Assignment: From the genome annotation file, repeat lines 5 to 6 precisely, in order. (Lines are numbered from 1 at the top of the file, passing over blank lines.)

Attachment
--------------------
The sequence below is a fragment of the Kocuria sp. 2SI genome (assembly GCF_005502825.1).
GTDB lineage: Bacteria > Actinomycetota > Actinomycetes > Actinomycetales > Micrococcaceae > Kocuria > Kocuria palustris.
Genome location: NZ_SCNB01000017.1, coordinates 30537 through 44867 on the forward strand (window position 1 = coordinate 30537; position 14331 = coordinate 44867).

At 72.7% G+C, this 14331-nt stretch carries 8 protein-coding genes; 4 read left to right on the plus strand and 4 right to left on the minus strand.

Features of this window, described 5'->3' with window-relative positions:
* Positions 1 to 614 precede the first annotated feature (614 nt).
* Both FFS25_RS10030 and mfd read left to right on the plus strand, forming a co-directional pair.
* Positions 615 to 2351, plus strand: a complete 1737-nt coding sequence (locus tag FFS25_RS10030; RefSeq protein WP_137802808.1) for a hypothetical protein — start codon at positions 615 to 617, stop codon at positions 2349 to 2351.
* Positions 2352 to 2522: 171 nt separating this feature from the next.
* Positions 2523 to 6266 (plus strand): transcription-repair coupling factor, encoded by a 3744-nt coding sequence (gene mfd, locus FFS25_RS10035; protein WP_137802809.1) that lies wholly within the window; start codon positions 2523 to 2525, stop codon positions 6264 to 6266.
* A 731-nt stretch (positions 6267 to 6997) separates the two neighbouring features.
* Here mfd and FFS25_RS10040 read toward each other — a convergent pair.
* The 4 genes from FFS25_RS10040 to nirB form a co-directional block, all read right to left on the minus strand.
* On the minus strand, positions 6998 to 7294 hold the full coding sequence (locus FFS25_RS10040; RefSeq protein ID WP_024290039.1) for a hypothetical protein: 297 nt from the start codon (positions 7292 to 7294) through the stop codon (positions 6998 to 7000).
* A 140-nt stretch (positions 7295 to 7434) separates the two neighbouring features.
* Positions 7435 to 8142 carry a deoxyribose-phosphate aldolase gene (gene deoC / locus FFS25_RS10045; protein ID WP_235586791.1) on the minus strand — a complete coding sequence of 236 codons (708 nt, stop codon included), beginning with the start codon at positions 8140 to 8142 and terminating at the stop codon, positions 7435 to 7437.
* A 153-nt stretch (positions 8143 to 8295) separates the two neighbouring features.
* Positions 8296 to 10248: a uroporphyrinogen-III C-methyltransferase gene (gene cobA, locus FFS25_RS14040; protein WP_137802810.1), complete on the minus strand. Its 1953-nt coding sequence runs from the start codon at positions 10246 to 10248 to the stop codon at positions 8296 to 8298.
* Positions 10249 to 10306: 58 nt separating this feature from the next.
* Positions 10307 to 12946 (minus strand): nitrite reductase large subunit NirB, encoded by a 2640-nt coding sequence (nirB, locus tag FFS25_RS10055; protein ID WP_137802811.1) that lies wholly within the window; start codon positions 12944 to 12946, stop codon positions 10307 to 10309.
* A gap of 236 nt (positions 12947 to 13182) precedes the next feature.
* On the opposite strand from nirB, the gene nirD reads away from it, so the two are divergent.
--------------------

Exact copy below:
Features of this window, described 5'->3' with window-relative positions:
* Positions 1 to 614 precede the first annotated feature (614 nt).